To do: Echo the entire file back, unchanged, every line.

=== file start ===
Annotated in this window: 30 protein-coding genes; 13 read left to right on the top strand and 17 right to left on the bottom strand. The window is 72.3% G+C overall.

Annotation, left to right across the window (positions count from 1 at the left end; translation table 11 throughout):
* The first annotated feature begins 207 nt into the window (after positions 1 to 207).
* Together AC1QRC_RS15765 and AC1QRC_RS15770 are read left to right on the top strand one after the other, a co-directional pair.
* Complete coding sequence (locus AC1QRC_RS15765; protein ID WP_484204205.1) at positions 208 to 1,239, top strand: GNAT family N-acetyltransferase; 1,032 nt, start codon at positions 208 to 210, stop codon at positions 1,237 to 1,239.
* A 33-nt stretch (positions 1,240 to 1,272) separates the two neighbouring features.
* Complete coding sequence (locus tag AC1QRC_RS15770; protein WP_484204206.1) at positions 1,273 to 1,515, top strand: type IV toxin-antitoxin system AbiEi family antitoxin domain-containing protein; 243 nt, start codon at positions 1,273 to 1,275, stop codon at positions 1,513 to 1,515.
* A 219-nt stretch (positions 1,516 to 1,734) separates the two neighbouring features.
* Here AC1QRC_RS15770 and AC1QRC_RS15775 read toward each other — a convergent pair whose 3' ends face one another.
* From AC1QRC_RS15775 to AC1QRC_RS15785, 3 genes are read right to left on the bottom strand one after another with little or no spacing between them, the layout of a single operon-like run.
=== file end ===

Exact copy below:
Annotated in this window: 30 protein-coding genes; 13 read left to right on the top strand and 17 right to left on the bottom strand. The window is 72.3% G+C overall.

Annotation, left to right across the window (positions count from 1 at the left end; translation table 11 throughout):
* The first annotated feature begins 207 nt into the window (after positions 1 to 207).
* Together AC1QRC_RS15765 and AC1QRC_RS15770 are read left to right on the top strand one after the other, a co-directional pair.
* Complete coding sequence (locus AC1QRC_RS15765; protein ID WP_484204205.1) at positions 208 to 1,239, top strand: GNAT family N-acetyltransferase; 1,032 nt, start codon at positions 208 to 210, stop codon at positions 1,237 to 1,239.
* A 33-nt stretch (positions 1,240 to 1,272) separates the two neighbouring features.
* Complete coding sequence (locus tag AC1QRC_RS15770; protein WP_484204206.1) at positions 1,273 to 1,515, top strand: type IV toxin-antitoxin system AbiEi family antitoxin domain-containing protein; 243 nt, start codon at positions 1,273 to 1,275, stop codon at positions 1,513 to 1,515.
* A 219-nt stretch (positions 1,516 to 1,734) separates the two neighbouring features.
* Here AC1QRC_RS15770 and AC1QRC_RS15775 read toward each other — a convergent pair whose 3' ends face one another.
* From AC1QRC_RS15775 to AC1QRC_RS15785, 3 genes are read right to left on the bottom strand one after another with little or no spacing between them, the layout of a single operon-like run.